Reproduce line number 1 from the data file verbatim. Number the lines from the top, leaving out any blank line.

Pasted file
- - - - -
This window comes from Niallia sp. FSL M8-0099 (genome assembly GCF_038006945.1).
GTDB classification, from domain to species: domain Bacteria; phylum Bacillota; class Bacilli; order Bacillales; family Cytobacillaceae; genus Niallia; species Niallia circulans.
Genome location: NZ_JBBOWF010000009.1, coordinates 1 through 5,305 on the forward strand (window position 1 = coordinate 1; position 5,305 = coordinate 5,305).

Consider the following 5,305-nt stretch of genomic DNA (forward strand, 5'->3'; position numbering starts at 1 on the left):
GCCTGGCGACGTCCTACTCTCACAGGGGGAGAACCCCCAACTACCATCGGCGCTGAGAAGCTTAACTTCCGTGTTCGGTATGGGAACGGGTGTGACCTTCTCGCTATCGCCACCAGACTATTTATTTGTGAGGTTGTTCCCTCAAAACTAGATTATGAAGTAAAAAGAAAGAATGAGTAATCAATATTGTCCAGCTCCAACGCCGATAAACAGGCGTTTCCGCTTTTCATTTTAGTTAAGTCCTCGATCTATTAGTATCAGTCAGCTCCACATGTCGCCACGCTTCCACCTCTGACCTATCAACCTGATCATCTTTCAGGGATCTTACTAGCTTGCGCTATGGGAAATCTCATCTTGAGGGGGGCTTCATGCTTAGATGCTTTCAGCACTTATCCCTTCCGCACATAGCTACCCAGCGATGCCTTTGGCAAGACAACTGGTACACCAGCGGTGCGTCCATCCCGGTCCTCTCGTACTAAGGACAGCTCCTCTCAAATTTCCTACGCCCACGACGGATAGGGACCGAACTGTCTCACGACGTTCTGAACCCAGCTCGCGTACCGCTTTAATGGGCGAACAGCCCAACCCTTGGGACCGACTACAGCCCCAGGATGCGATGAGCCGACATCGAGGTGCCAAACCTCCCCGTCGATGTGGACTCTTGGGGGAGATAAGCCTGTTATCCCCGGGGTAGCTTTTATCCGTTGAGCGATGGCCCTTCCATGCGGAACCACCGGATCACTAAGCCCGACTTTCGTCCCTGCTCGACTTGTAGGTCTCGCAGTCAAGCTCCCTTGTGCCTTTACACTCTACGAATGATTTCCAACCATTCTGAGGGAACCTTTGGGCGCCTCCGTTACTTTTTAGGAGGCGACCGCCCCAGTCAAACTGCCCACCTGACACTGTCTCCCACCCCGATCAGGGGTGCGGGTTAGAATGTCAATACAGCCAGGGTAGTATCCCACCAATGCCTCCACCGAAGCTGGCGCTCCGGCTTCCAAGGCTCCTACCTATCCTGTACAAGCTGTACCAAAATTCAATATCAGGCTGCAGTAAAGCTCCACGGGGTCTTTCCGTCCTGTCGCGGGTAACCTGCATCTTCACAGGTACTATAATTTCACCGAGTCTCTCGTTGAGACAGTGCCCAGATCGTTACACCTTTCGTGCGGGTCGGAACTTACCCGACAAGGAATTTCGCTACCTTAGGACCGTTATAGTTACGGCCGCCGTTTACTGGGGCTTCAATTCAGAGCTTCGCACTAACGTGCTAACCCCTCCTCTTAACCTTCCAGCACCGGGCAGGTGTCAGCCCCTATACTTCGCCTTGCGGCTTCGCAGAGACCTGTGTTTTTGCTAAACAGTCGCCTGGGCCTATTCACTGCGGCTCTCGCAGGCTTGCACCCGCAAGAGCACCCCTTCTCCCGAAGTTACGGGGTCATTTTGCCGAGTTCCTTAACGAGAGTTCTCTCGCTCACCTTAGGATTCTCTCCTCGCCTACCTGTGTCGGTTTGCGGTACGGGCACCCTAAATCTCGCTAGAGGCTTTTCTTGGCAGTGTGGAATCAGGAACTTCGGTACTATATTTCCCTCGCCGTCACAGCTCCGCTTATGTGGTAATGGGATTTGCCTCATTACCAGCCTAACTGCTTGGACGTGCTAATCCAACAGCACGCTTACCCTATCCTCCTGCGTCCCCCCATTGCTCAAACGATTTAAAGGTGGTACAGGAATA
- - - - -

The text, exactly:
This window comes from Niallia sp. FSL M8-0099 (genome assembly GCF_038006945.1).